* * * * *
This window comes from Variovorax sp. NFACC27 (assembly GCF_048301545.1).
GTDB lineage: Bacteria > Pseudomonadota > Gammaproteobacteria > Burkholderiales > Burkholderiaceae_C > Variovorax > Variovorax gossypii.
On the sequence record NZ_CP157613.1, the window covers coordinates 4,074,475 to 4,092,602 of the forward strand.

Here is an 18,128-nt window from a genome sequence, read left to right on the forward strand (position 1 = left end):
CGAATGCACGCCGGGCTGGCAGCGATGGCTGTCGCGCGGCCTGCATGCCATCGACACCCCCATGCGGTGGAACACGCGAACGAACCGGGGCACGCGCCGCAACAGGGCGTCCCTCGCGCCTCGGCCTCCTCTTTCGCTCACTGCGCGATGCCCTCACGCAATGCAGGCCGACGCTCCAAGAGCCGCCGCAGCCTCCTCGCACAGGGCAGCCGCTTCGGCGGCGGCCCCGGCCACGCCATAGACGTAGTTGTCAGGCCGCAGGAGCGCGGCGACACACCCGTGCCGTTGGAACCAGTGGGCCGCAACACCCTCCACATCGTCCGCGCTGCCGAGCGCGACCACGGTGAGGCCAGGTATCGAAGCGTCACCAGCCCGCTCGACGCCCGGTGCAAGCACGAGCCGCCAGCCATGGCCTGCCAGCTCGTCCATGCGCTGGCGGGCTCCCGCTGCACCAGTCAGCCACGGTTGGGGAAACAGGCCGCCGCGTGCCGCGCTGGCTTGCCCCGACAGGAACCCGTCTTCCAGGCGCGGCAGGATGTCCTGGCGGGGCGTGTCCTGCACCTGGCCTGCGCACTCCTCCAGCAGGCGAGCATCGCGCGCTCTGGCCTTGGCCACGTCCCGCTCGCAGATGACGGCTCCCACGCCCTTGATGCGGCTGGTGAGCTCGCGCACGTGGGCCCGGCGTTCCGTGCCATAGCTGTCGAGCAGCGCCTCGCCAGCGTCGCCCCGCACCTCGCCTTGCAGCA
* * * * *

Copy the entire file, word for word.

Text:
This window comes from Variovorax sp. NFACC27 (assembly GCF_048301545.1).
GTDB lineage: Bacteria > Pseudomonadota > Gammaproteobacteria > Burkholderiales > Burkholderiaceae_C > Variovorax > Variovorax gossypii.
On the sequence record NZ_CP157613.1, the window covers coordinates 4,074,475 to 4,092,602 of the forward strand.

Here is an 18,128-nt window from a genome sequence, read left to right on the forward strand (position 1 = left end):
CGAATGCACGCCGGGCTGGCAGCGATGGCTGTCGCGCGGCCTGCATGCCATCGACACCCCCATGCGGTGGAACACGCGAACGAACCGGGGCACGCGCCGCAACAGGGCGTCCCTCGCGCCTCGGCCTCCTCTTTCGCTCACTGCGCGATGCCCTCACGCAATGCAGGCCGACGCTCCAAGAGCCGCCGCAGCCTCCTCGCACAGGGCAGCCGCTTCGGCGGCGGCCCCGGCCACGCCATAGACGTAGTTGTCAGGCCGCAGGAGCGCGGCGACACACCCGTGCCGTTGGAACCAGTGGGCCGCAACACCCTCCACATCGTCCGCGCTGCCGAGCGCGACCACGGTGAGGCCAGGTATCGAAGCGTCACCAGCCCGCTCGACGCCCGGTGCAAGCACGAGCCGCCAGCCATGGCCTGCCAGCTCGTCCATGCGCTGGCGGGCTCCCGCTGCACCAGTCAGCCACGGTTGGGGAAACAGGCCGCCGCGTGCCGCGCTGGCTTGCCCCGACAGGAACCCGTCTTCCAGGCGCGGCAGGATGTCCTGGCGGGGCGTGTCCTGCACCTGGCCTGCGCACTCCTCCAGCAGGCGAGCATCGCGCGCTCTGGCCTTGGCCACGTCCCGCTCGCAGATGACGGCTCCCACGCCCTTGATGCGGCTGGTGAGCTCGCGCACGTGGGCCCGGCGTTCCGTGCCATAGCTGTCGAGCAGCGCCTCGCCAGCGTCGCCCCGCACCTCGCCTTGCAGCA